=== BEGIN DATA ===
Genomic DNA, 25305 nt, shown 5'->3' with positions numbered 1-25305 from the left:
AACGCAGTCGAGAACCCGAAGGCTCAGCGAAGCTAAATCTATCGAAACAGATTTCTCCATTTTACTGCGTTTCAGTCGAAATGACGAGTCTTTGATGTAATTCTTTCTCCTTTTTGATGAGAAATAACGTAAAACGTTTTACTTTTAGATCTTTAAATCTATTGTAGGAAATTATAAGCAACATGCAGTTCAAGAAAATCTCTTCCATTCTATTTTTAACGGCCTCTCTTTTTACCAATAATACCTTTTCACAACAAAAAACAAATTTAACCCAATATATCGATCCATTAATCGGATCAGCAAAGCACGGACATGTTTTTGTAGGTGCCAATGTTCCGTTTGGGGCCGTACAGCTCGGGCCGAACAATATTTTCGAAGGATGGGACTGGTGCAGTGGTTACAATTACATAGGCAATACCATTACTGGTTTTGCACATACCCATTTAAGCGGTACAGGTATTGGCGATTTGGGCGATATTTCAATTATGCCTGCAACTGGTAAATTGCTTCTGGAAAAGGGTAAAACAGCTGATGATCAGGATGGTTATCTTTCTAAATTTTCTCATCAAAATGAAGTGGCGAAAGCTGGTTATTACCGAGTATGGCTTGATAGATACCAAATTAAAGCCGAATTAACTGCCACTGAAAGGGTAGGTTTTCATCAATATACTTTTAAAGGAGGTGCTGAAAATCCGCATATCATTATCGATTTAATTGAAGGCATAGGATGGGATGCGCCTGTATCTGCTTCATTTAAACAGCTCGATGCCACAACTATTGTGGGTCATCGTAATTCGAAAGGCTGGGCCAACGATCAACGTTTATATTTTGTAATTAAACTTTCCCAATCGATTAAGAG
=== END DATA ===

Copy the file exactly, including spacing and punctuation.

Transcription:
Genomic DNA, 25305 nt, shown 5'->3' with positions numbered 1-25305 from the left:
AACGCAGTCGAGAACCCGAAGGCTCAGCGAAGCTAAATCTATCGAAACAGATTTCTCCATTTTACTGCGTTTCAGTCGAAATGACGAGTCTTTGATGTAATTCTTTCTCCTTTTTGATGAGAAATAACGTAAAACGTTTTACTTTTAGATCTTTAAATCTATTGTAGGAAATTATAAGCAACATGCAGTTCAAGAAAATCTCTTCCATTCTATTTTTAACGGCCTCTCTTTTTACCAATAATACCTTTTCACAACAAAAAACAAATTTAACCCAATATATCGATCCATTAATCGGATCAGCAAAGCACGGACATGTTTTTGTAGGTGCCAATGTTCCGTTTGGGGCCGTACAGCTCGGGCCGAACAATATTTTCGAAGGATGGGACTGGTGCAGTGGTTACAATTACATAGGCAATACCATTACTGGTTTTGCACATACCCATTTAAGCGGTACAGGTATTGGCGATTTGGGCGATATTTCAATTATGCCTGCAACTGGTAAATTGCTTCTGGAAAAGGGTAAAACAGCTGATGATCAGGATGGTTATCTTTCTAAATTTTCTCATCAAAATGAAGTGGCGAAAGCTGGTTATTACCGAGTATGGCTTGATAGATACCAAATTAAAGCCGAATTAACTGCCACTGAAAGGGTAGGTTTTCATCAATATACTTTTAAAGGAGGTGCTGAAAATCCGCATATCATTATCGATTTAATTGAAGGCATAGGATGGGATGCGCCTGTATCTGCTTCATTTAAACAGCTCGATGCCACAACTATTGTGGGTCATCGTAATTCGAAAGGCTGGGCCAACGATCAACGTTTATATTTTGTAATTAAACTTTCCCAATCGATTAAGAG